Praise and encouragement are two aspects that impact our children differently when used to comment on any situation.
Encouragement is specific to the current act, focuses on acknowledging efforts, and aims to create that urge to do good for oneself; this motivates your child to work intrinsically.
Praise, on the other hand, uses personal judgment, creates a desire to do well for others and this discourages children from learning and benefiting from independent judgment.
That being said, praise isn’t a negative parenting skill, rather it needs some keen moderation for positive results. Read on and get to know how to balance the two and use them appropriately towards achieving the best out of your child.
Difference between encouragement and praise
Encouragement and motivational comments emphasize progress, efforts, and continuous improvements rather than just getting the best results. It recognizes contributions, quality work over quantity and this fosters a sense of appreciation to their inner abilities. Children gain self-esteem from the comments and messages they receive through interactions with the world.
Encouraging your children to concentrate on their own abilities won’t cause them to compare their achievements with others, compete about who’s smarter, faster, or prettier. Praise is one predominant parental tool that boosts your child’s self-esteem.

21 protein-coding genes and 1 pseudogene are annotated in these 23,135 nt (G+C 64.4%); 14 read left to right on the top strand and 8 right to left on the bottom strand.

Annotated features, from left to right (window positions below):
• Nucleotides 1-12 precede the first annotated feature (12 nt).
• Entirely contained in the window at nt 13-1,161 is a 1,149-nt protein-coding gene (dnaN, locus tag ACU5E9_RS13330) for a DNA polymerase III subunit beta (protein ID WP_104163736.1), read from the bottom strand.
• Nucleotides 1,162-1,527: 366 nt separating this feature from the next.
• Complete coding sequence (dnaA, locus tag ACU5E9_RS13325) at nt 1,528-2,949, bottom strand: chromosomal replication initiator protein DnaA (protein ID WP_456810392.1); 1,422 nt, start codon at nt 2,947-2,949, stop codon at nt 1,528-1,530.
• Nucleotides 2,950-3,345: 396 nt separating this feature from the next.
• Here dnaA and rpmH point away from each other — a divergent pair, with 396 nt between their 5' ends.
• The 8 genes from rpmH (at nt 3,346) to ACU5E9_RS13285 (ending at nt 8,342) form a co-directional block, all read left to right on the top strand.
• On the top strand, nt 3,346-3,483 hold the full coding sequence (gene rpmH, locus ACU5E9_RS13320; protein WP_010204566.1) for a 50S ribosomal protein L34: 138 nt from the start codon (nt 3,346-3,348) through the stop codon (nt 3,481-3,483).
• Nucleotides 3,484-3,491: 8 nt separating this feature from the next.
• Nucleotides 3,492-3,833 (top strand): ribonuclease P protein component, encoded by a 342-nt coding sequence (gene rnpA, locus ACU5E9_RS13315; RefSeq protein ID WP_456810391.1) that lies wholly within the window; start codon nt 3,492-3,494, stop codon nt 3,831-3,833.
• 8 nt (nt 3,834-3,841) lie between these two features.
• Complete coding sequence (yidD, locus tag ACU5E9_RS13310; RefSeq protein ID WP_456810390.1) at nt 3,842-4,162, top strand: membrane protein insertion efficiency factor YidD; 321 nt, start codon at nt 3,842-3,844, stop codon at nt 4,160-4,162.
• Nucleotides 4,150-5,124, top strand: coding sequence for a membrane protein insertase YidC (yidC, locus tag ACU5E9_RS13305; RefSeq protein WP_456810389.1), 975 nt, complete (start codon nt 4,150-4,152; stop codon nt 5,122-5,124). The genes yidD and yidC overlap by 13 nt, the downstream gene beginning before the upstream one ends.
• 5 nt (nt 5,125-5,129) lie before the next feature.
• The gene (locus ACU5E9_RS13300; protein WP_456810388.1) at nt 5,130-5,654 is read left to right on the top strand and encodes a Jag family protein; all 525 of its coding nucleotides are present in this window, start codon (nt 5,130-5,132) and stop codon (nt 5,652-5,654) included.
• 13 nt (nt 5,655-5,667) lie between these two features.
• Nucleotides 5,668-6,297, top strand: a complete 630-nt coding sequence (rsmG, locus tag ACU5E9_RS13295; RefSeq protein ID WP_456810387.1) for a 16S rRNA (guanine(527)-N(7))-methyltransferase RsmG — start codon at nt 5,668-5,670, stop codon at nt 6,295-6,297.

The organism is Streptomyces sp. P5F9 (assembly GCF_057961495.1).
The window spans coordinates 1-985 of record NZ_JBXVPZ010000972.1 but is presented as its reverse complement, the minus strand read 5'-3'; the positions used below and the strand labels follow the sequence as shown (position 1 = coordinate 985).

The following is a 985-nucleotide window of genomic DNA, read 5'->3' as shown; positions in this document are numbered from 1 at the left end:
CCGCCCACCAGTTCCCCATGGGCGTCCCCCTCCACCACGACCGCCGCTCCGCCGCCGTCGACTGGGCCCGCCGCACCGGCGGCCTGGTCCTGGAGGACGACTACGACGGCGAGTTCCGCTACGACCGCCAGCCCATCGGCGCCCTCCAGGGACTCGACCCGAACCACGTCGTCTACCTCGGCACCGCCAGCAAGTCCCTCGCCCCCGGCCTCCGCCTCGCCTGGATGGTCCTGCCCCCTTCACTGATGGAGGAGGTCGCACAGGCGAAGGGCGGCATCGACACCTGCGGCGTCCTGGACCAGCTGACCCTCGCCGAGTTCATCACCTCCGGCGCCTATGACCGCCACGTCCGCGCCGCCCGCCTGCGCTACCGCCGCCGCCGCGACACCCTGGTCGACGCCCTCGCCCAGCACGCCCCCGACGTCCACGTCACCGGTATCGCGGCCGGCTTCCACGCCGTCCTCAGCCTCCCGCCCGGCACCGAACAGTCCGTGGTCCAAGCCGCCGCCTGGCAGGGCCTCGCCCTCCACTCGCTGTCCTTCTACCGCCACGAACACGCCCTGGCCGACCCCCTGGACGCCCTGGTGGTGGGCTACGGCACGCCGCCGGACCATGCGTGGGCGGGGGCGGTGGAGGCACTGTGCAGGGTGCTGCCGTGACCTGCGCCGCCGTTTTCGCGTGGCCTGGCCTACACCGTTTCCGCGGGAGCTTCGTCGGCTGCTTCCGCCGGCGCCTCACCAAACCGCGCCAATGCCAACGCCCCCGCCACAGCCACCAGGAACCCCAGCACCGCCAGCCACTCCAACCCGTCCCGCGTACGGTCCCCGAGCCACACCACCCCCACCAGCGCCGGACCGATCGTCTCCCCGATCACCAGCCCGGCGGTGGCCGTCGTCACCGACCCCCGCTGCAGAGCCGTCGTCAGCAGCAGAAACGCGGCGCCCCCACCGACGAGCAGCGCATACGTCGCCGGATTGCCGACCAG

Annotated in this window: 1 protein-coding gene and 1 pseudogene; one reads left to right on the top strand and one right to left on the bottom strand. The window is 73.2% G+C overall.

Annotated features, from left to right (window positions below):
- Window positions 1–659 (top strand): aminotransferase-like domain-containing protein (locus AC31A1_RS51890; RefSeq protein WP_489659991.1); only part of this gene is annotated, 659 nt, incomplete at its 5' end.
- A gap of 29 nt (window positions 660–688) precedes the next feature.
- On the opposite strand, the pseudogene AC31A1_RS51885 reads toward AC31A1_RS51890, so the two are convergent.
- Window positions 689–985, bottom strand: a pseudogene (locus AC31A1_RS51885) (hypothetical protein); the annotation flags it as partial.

Overusing praise can be demotivating, it becomes ineffective when used beyond limits. Encouragement serves to promote perseverance while building hard work the basis of success rather than giving up after that first attempt.
Children who have been praised constantly for any fixed personal characteristics such as smarts, looks, or natural intelligence are more susceptible to setbacks and challenges; they view them more as a personal reflection instead of a growth opportunity.
Those children who get used to high fives and adverse congratulatory stickers begin to expect praises after doing mundane tasks; they take it personally when such praises are not called for. This habit develops into adulthood where praises become of great importance more than the achievement itself.
It’s okay and satisfactory to express pride in your kid; it serves as a natural way of showing love and support you have for your children. What’ more important is to understand that for development and self-confidence to be witnessed; encouragement is such a useful strategy.
Children who are guided through genuine praises and receive encouragement are more resilient; they focus on their efforts and believe strongly in change through determination, they remain geared towards success, watch their steps and are less shaken by adversity.
Praise is about control, perfection, and less to do with improvement and progress. Encouragement will mainly prepare your kid to accept the current status, embrace the virtue of goodwill, and support oneself out of challenges; instead of developing pride from success or disappointment after failure.
Good decision making can only be achieved by an integrated mind that knows the basic differences between the right and the wrong. Here; experience is mandatory and this involves both the good and the bad experiences encountered in the course of life.
How to encourage your children